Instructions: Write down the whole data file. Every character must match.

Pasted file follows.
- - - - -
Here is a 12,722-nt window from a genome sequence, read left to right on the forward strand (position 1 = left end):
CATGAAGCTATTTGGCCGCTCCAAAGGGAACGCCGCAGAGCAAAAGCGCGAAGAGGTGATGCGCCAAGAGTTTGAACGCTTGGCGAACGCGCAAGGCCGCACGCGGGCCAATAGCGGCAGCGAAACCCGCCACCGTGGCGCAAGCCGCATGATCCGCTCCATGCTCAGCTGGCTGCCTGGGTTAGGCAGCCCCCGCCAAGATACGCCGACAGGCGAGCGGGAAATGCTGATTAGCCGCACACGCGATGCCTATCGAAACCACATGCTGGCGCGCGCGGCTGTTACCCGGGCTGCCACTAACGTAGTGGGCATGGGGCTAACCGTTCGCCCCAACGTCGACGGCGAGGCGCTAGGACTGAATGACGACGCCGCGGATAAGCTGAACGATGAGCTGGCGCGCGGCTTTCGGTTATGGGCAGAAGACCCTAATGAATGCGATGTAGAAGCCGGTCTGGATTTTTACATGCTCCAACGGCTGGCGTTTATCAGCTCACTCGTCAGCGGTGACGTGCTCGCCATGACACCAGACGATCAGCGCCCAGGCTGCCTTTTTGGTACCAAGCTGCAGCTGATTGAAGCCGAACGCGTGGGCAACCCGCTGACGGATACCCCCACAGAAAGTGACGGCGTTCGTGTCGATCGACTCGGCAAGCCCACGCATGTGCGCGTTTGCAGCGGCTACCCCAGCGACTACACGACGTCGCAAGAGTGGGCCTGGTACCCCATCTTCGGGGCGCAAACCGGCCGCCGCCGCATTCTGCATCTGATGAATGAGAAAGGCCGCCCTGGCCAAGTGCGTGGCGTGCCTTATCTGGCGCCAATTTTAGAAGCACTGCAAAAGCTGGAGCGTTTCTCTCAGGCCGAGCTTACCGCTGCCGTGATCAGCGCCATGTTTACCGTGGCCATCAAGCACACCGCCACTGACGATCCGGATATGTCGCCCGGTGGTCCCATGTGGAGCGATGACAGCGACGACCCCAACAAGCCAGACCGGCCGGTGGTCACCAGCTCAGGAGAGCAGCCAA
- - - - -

Here is a 12,722-nt window from a genome sequence, read left to right on the forward strand (position 1 = left end):
CATGAAGCTATTTGGCCGCTCCAAAGGGAACGCCGCAGAGCAAAAGCGCGAAGAGGTGATGCGCCAAGAGTTTGAACGCTTGGCGAACGCGCAAGGCCGCACGCGGGCCAATAGCGGCAGCGAAACCCGCCACCGTGGCGCAAGCCGCATGATCCGCTCCATGCTCAGCTGGCTGCCTGGGTTAGGCAGCCCCCGCCAAGATACGCCGACAGGCGAGCGGGAAATGCTGATTAGCCGCACACGCGATGCCTATCGAAACCACATGCTGGCGCGCGCGGCTGTTACCCGGGCTGCCACTAACGTAGTGGGCATGGGGCTAACCGTTCGCCCCAACGTCGACGGCGAGGCGCTAGGACTGAATGACGACGCCGCGGATAAGCTGAACGATGAGCTGGCGCGCGGCTTTCGGTTATGGGCAGAAGACCCTAATGAATGCGATGTAGAAGCCGGTCTGGATTTTTACATGCTCCAACGGCTGGCGTTTATCAGCTCACTCGTCAGCGGTGACGTGCTCGCCATGACACCAGACGATCAGCGCCCAGGCTGCCTTTTTGGTACCAAGCTGCAGCTGATTGAAGCCGAACGCGTGGGCAACCCGCTGACGGATACCCCCACAGAAAGTGACGGCGTTCGTGTCGATCGACTCGGCAAGCCCACGCATGTGCGCGTTTGCAGCGGCTACCCCAGCGACTACACGACGTCGCAAGAGTGGGCCTGGTACCCCATCTTCGGGGCGCAAACCGGCCGCCGCCGCATTCTGCATCTGATGAATGAGAAAGGCCGCCCTGGCCAAGTGCGTGGCGTGCCTTATCTGGCGCCAATTTTAGAAGCACTGCAAAAGCTGGAGCGTTTCTCTCAGGCCGAGCTTACCGCTGCCGTGATCAGCGCCATGTTTACCGTGGCCATCAAGCACACCGCCACTGACGATCCGGATATGTCGCCCGGTGGTCCCATGTGGAGCGATGACAGCGACGACCCCAACAAGCCAGACCGGCCGGTGGTCACCAGCTCAGGAGAGCAGCCAA